MBS for now is the winner of this tit-for-tat diplomacy. But it may be committing the same error that Biden made. For neutral observers, however, the importance of painstakingly considering many scenarios before opting for diplomatic confrontation with the potential to negatively impact many lives is apparent.
Saudi Arabia and Russia have not traditionally been allies. But they took steps towards a closer relationship in 2016 with Russia joining OPEC+, an expanded Organization of the Petroleum Exporting Countries, which seeks to protect the interest of non-Western oil-producing countries who were concerned about the impact of fracking on the energy markets.
Biden and the West need to recognise that there is an assortment of interests that nations can legitimately be pursuing in their international relations. In the emergent multipolar world, weaker nations are not simply pawns in the geopolitical calculations of the more powerful ones. And it is simplistic – if not mischievous – to view countries as either pro-US or pro-Russia. The world is much more complex than that. Whatever postures are adopted should consider the economic and geopolitical goals of countries and geopolitical or economic blocs.
These events are a lesson for Nigeria on the potential pitfalls of diplomatic naivety. In a fast-change world, the country must re-calibrate its diplomatic policy to achieve its national goals. It is important to know when to deploy diplomatic leverage as appropriate for the goals.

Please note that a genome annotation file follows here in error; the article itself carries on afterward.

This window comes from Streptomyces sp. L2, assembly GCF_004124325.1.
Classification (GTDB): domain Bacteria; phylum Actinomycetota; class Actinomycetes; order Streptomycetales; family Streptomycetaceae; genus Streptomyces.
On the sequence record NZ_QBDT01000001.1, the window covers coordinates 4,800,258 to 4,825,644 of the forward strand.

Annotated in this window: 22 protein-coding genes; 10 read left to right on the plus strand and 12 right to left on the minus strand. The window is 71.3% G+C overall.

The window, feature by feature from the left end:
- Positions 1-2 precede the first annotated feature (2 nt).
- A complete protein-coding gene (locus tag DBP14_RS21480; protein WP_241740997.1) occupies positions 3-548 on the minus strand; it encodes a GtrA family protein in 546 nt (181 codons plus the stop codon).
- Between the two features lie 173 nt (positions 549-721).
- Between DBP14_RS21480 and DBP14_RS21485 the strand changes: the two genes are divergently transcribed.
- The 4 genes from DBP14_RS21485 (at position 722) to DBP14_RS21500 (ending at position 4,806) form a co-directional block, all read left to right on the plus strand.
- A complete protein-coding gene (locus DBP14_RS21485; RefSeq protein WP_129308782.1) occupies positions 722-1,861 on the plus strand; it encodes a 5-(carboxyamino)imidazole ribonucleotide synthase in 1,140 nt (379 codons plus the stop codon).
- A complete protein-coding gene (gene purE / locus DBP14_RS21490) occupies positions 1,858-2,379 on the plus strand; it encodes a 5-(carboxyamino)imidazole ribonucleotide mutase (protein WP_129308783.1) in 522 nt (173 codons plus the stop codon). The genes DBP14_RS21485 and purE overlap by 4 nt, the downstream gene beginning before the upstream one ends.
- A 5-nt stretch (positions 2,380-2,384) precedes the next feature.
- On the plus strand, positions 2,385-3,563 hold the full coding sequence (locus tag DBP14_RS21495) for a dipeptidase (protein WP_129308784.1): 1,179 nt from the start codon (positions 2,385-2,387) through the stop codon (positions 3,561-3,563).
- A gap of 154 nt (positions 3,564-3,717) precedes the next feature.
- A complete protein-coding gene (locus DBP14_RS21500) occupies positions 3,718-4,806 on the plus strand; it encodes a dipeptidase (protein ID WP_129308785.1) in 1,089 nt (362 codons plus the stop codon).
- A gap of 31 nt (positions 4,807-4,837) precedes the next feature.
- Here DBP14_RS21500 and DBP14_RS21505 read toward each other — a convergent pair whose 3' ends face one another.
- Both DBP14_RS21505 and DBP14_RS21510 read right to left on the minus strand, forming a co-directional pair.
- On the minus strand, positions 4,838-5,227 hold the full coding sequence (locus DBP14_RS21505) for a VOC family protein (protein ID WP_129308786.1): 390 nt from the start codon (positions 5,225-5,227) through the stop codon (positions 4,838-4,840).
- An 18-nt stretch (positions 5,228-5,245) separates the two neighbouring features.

Nevertheless, for its national interest, Nigeria has to actively grow, maintain, and deploy international influence in spaces like ECOWAS, Africa, and other spheres. Doing this effectively would require a proper integration of efforts not just via traditional diplomatic channels but also by utilising transnationalism and ‘paradiplomacy’. This requires creating a cohesive framework that takes proper cognisance of the goals of allies and opponents. Such policy directions should proactively seek accommodation for the country’s interests in the policies of its neighbours and allies.
The African Continental Free Trade Area (AfCFTA) agreement is a good example of how Nigeria has abdicated its leadership in Africa and its lack of economic foresight in its diplomacy. For AfCFTA, it is not too late. Nigeria can still lead the initiative and develop a win-win strategy that sees the countries of Africa benefit from the momentous initiative to promote intra-Africa trade.
Cheta Nwanze is Lead Partner at SBM Intelligence.